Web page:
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U.S. Credit Rating Betters from Negative to Stable

2013/06/10 by

Alriiiight! Good news for the U.S. this week, with Standard & Poor’s (S&P)–an American financial services company–giving the U.S.’ credit rating a boost by determining it “stable” versus the “negative” rating it had before. This change in S&P’s credit outlook for the U.S. basically means that there is less than a third of a chance that it will inch further down over the next couple of years, according to a Reuters article published today, June 10th. So, that’s good news! Check out the below Reuters article for further details on the state of the U.S. economy:

“Standard & Poor’s on Monday removed the near-term threat of another credit rating downgrade for the United States by revising its outlook to stable from negative, citing an improved economic and fiscal outlook. The change effectively means there is less than a one-third chance of a downgrade in the next two years.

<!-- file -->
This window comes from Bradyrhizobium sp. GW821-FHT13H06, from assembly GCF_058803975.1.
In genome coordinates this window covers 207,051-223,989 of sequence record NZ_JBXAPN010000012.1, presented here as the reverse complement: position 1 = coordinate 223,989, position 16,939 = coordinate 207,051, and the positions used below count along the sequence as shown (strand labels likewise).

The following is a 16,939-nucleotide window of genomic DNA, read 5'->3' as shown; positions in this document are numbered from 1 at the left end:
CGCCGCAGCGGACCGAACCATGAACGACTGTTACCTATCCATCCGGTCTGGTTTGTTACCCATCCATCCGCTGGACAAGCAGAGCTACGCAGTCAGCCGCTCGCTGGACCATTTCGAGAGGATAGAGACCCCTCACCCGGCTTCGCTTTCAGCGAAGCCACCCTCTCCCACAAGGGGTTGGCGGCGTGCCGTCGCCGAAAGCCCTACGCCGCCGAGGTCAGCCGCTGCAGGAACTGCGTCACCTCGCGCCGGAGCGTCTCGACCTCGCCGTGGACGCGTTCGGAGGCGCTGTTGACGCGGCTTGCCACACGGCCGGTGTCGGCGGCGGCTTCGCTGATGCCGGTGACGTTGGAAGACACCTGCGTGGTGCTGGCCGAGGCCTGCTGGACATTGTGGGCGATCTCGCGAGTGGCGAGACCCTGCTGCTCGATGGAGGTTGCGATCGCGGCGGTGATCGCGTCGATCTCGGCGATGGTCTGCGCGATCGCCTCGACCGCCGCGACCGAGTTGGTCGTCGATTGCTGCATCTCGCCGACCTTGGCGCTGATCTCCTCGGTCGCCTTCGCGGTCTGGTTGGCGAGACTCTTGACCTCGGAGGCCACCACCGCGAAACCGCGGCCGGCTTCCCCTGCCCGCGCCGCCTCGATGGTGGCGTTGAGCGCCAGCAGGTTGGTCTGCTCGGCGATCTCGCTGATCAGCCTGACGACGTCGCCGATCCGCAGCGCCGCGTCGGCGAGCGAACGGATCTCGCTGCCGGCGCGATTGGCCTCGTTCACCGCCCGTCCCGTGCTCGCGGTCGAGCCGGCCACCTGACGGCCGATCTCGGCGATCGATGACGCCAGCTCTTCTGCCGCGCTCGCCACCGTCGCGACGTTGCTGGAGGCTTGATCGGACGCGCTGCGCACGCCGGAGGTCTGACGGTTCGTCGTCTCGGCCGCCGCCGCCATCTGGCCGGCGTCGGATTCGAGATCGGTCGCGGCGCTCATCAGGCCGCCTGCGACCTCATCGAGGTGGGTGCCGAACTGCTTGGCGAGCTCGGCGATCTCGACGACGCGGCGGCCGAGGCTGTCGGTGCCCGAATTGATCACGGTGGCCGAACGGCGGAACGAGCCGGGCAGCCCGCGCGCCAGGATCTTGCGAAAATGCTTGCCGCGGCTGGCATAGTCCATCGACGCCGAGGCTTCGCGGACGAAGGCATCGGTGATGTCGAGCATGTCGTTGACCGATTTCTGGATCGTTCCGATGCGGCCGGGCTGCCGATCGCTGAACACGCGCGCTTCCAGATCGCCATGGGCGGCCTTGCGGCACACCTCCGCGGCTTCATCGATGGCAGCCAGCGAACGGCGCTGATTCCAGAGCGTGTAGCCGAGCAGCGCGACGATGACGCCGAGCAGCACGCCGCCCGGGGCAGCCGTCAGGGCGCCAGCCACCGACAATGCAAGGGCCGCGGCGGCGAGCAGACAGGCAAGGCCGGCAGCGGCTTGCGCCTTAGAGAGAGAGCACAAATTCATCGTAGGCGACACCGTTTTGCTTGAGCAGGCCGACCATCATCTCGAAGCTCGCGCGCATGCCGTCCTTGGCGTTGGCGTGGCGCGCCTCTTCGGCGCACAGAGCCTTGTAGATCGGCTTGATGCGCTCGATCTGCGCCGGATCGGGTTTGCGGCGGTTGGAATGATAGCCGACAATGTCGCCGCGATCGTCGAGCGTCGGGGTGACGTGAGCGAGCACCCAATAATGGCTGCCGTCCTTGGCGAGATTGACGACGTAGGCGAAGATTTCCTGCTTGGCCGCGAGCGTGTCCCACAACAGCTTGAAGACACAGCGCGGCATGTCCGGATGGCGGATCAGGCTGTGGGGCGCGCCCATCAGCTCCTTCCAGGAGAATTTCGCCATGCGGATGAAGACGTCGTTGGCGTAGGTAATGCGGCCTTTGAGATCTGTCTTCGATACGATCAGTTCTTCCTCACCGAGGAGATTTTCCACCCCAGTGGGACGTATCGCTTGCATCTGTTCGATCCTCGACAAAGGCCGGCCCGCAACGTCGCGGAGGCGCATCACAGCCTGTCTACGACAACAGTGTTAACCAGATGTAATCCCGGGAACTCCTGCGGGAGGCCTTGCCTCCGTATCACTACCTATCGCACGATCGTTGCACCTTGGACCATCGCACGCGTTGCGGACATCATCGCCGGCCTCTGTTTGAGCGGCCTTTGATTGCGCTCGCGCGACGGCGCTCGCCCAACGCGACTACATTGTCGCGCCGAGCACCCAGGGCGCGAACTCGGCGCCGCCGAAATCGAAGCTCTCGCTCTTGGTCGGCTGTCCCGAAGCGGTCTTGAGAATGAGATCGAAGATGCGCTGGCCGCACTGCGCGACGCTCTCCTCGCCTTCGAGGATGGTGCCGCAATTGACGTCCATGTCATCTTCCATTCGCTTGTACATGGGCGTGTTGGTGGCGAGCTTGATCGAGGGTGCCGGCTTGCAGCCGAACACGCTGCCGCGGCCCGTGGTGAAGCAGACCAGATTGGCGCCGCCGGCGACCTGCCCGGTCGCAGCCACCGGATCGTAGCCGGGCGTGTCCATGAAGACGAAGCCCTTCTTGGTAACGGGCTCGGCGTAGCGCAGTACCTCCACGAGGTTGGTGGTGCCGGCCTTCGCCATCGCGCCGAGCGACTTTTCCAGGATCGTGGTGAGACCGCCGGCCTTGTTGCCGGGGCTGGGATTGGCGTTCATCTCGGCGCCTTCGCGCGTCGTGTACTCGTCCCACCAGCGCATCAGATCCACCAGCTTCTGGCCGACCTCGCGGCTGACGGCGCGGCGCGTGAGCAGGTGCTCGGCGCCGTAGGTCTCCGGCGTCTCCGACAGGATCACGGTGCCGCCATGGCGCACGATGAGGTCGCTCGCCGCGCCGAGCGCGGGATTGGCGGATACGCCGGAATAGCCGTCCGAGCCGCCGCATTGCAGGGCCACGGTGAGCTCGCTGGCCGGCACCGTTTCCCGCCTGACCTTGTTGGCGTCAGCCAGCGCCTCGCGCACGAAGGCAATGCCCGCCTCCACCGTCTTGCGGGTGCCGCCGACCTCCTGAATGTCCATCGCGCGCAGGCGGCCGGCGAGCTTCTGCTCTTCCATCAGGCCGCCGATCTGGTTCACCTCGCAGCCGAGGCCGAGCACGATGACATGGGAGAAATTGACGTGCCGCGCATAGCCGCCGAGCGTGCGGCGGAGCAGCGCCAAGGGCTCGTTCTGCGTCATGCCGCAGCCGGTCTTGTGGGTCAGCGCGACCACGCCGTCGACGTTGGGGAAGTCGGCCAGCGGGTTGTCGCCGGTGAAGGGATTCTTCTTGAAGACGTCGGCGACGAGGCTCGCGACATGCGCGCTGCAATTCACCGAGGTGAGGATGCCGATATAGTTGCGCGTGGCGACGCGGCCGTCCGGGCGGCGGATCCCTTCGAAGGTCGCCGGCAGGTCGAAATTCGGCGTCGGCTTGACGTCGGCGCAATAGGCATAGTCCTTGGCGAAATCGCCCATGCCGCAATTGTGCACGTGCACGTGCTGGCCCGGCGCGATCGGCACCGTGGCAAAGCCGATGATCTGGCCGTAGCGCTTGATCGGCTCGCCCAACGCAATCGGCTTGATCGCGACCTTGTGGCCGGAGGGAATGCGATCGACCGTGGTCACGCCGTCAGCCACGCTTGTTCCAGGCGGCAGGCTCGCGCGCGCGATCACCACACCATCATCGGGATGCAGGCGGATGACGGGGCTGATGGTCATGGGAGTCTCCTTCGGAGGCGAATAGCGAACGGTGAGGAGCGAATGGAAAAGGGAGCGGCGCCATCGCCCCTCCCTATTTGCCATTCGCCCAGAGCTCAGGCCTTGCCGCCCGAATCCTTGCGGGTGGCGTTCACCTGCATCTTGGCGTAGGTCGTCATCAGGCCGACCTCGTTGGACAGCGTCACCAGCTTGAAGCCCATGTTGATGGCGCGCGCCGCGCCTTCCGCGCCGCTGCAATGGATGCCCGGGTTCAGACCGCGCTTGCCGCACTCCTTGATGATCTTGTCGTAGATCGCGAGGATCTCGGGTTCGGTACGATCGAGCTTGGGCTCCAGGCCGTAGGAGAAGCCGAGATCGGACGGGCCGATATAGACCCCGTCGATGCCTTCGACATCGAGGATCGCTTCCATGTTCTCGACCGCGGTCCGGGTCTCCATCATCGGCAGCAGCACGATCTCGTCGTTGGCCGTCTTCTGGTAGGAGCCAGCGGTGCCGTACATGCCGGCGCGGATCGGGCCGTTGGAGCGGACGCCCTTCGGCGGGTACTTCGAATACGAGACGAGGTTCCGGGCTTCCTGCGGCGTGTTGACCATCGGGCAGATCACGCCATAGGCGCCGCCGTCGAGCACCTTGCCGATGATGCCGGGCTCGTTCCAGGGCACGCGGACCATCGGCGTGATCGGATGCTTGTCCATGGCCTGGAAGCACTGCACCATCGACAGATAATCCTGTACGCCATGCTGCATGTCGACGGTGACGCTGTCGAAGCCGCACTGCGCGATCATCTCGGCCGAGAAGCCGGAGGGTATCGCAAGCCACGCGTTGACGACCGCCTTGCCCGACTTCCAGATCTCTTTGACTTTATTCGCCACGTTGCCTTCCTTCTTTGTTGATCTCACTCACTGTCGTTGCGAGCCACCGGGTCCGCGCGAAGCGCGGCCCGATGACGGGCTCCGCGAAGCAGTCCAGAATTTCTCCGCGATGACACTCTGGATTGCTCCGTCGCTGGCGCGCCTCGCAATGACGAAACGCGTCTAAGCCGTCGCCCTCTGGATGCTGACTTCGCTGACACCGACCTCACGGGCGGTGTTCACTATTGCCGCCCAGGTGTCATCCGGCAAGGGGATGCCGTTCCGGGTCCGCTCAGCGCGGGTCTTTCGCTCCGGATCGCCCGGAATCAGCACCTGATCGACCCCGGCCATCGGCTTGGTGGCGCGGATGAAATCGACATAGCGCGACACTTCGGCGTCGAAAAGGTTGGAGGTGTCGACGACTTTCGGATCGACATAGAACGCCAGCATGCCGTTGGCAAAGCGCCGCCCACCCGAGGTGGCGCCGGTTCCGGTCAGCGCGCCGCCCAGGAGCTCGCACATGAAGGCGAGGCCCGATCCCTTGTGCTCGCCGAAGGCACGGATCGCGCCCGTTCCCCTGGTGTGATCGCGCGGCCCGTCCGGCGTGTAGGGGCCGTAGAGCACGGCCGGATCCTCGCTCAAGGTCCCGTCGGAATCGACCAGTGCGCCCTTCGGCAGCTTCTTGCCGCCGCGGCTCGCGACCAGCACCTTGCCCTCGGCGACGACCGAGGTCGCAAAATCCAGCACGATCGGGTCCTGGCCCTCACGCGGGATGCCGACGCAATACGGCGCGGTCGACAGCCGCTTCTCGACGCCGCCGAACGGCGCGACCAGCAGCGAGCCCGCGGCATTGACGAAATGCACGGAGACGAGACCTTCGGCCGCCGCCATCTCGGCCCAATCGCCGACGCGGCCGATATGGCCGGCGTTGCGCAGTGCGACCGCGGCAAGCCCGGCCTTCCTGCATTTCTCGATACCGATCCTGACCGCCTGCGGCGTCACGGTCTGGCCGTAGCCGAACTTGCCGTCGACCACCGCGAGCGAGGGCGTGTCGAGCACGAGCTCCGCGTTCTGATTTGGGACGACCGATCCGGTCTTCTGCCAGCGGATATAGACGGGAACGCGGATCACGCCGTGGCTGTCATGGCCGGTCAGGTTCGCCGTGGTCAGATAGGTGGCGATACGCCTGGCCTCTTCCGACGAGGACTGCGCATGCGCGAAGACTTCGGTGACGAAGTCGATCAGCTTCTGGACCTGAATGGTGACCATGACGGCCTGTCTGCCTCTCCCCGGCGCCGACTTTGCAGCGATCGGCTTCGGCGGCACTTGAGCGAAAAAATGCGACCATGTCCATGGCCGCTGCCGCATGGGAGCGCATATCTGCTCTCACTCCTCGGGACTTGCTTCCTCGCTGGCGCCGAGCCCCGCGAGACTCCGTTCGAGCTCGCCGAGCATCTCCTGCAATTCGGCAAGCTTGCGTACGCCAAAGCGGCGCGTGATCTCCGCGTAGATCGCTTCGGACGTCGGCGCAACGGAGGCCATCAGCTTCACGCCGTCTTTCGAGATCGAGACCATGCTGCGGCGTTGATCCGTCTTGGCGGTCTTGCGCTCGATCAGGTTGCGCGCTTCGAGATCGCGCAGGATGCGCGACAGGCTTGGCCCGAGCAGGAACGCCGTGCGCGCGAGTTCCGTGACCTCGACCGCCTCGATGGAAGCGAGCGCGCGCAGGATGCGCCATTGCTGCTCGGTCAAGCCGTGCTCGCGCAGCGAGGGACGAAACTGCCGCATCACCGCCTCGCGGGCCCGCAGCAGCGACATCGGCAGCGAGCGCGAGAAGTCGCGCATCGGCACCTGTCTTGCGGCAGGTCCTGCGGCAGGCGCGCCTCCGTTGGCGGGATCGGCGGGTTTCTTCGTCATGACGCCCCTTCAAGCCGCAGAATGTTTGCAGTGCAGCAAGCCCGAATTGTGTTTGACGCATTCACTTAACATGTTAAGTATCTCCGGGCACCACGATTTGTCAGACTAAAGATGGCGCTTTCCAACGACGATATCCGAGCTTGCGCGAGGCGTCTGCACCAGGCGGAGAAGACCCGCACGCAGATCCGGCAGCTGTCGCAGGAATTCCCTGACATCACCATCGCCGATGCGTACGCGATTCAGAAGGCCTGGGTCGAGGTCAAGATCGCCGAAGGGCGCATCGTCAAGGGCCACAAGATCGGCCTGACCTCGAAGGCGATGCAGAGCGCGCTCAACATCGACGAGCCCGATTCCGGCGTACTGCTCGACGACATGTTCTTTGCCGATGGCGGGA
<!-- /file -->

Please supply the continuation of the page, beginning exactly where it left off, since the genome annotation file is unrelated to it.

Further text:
S&P said a key factor to its revision in the U.S. rating outlook was the agreement reached by the U.S. Congress to avoid the ‘fiscal cliff’, which had threatened some $600 billion in automatic tax increases and spending cuts.”

Click here to read more about the U.S.’ fiscal improvement and other companies’ projections.

Don’t miss the part of the article that reports that the U.S. federal budget deficit is shrinking faster than previously thought. Imagine if you were trying to pay off your debt, and you ended up paying it off faster than you originally anticipated. That would feel AWESOME. So we as citizens of a country that is essentially doing just that with the federal budget, should feel very proud. And good. Which I do, about our economy’s outlook. :)


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